12 top tips for wannabe writers

People often approach me and say, “Hey, Tim, you’re a hugely successful though inexplicably unpublished author; have you got any tips for us lowly writers who’ve yet to achieve your level of uncompromising genius?”

It’s flattering, sure. But, genuinely, I empathise. It might sound self-deprecating, but even I was once a snivelling novice like you.

So, to that end, I’ve compiled some of my favourite writing tips, for those writers who spend most of their time reading writing tips other than actually writing. Learn them… and write your masterpiece!


Fantasy names must be alien

You realise that people in fantasy lands – whether they be in sword & sorcery or science fiction – wouldn’t have traditional Anglican names, right? It just wouldn’t happen. Our names are derived from thousands of years of cultural evolution and rely on social influences from this world.

Just taking an English name and switching two of the letters might be good enough for George RR Martin (the hack!) but it’s not good enough for you! So you can take your Eddards, Petyrs, Robbs and Jaimes, and stuff ‘em up your Khaleesi’s pert little bottom.

What you want are letters that wouldn’t usually be found together and lots of the rarer letters mixed in with peculiar punctuation. We are talking about another world here, people. Here are some good examples:

Xzoth’rum, Scourge of Bxxqrtl

Pfft, Grand Sqlaaap of Bipp’xop

The Mighty Jåaáøâ

And little Xjaqilar, prince of ∑œ¥πµ

Use your imagination, and have fun! Your readers will be astounded by your creativity and will feel fully immersed in your incredible world.

Don’t name your characters Billy, Willy, Molly or Olly

If you crumble beneath the deluge of writers ordering you to remove all your adverbs, having character names ending in “ly” will seriously hamper your editing search.

Don’t call your characters Giles, James, Dolores or Tess

People don’t even know how to make vegetable’s plural, let alone add a possessive apostrophe to a name ending in S. Is it “Tess’ pedantic friend”? Or “Tess’s pedantic friend”? No matter what you decide (nudge: it’s the latter), someone will disagree with you and assume you’re just a donkey stamping on a keyboard. Avoid the calamity entirely by simply avoiding names with that tail-end S.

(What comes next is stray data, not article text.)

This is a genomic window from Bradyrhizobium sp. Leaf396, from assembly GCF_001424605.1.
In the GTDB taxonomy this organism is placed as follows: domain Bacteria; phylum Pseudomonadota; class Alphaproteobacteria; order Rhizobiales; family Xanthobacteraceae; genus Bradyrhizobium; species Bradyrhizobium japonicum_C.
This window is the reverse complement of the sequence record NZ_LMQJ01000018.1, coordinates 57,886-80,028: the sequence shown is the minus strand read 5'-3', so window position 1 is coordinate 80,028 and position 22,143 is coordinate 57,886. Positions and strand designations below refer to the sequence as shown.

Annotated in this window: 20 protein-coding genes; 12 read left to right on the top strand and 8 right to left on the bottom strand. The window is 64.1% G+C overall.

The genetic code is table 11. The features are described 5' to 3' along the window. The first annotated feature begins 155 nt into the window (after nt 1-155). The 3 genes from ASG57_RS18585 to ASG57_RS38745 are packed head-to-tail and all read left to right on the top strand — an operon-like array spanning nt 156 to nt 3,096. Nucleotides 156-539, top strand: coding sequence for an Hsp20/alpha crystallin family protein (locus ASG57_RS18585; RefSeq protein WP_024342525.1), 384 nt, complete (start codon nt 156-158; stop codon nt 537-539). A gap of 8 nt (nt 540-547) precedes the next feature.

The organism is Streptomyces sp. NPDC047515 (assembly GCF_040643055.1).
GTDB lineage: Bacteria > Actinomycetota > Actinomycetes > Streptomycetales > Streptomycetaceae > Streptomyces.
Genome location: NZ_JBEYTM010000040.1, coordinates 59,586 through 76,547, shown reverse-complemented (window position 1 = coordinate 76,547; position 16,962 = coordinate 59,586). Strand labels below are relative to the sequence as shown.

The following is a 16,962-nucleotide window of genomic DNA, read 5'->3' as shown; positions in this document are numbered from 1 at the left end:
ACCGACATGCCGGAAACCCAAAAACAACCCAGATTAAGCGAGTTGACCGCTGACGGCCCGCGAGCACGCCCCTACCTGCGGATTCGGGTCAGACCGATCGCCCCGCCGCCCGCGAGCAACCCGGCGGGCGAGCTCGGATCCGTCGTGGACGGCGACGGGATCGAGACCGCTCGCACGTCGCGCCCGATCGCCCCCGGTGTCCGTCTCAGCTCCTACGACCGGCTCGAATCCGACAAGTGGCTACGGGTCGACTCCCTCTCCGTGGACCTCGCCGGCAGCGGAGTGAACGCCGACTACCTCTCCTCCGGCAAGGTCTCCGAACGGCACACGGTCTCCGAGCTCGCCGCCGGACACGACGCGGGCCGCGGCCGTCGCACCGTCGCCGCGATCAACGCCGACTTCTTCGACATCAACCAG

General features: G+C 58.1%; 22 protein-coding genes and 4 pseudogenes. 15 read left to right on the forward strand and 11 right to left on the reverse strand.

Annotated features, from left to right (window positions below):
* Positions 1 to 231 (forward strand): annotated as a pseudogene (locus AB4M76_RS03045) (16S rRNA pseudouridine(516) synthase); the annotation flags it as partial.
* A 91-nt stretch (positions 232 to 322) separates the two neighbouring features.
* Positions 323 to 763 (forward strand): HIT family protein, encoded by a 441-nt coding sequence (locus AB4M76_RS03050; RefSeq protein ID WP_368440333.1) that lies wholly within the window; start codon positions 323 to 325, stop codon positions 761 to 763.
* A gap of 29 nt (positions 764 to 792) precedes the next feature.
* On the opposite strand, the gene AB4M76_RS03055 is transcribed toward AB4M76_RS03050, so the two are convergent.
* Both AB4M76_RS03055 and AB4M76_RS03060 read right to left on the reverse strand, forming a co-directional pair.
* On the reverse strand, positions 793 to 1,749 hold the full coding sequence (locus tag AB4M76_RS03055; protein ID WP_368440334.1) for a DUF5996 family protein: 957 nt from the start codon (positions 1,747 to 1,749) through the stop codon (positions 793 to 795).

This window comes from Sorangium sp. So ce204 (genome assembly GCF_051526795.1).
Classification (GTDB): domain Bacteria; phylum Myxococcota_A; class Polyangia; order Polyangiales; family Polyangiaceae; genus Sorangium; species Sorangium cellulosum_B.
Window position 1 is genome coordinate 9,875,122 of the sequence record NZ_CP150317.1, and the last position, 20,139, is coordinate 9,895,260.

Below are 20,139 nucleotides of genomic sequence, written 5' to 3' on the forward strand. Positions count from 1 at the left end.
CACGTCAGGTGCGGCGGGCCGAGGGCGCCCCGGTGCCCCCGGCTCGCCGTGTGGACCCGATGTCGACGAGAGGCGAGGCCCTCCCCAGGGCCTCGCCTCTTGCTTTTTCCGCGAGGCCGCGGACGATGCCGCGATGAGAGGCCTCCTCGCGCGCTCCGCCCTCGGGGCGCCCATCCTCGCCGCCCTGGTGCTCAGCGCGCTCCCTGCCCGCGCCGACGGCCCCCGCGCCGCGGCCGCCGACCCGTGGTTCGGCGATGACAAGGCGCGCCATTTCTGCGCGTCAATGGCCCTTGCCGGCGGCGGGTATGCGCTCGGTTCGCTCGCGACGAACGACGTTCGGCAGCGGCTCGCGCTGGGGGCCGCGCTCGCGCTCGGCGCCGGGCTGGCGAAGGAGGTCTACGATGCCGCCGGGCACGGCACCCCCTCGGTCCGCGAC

Which neatly brings us to:


Do a find/replace of “over” to “more than”

By making this grammatical correction, you’ll be changing the positional comparative to the numerical comparative, which will have your pedantic readers drooling more than your manuscript.

Delete all occurrences of “that”

There is not a sentence cannot be improved by its removal.

Avoid the indefinite article with words beginning with H

You may want to sell your book to Brits; you may want to market your yarn to Yanks. But if you want to be an internationally best-selling author, you’ll need to avoid the use of the word “herb”, whose H sound is pronounced in Britain and falls silent in the States. This would go unnoticed in prose, but for the article, “a” or “an” – Yanks say “an ‘erb”; Brits say “a herb”.

Meanwhile, if you don’t want Cockneys grinding their teeth as they read your work, ‘oping to give you an ‘istory lesson on the origins of the English language, your best bet is to avoid all words beginning with H, altogether.

“Your best bet is to avoid all words beginning with H!”

Use strong verbs and TURBOBOOST them with adverbs

Do you know where the word “adverb” comes from? You take a verb and ADD to it – ADD-VERB – see? Which obviously makes the verb better.

Sure, you could write a story. But why not emphatically inscribe one, amIright? I’d rather read the latter, thank you very much.

Similarly, if you can describe an action with a more specific verb – let’s take “said” for instance – you can then boost its impact with an ADD-verb.


“I write fantasy novels,” said Tim.


“I write fantasy novels,” Tim blurted enthusiastically.

Look how much character description is infused in those two words! In the latter example, Tim sounds like an insufferable douchebag!

Mission accomplished.


Use metaphors to herald action

Sometimes when something key is about to occur in the story, we can let the cleverer readers know by using a fancy metaphor before it happens. It’s kind of like a wink from one smart person to another.

Let’s use MURDER for our example. Your character is about to discover the bloody massacre of their erstwhile spouse, bludgeoned to death in the pantry by a maniac with a meat mallet. Don’t jump straight in! Build up to it, thusly:

Michael finished his cigarette as the sun dipped over the horizon, its last rays bleeding over the sky in rivers of crimson light, gushing over the vista like an open wound, a gruesome reminder of each day’s fragile mortality.

He opened the pantry to find Sandra’s body in a pool of blood!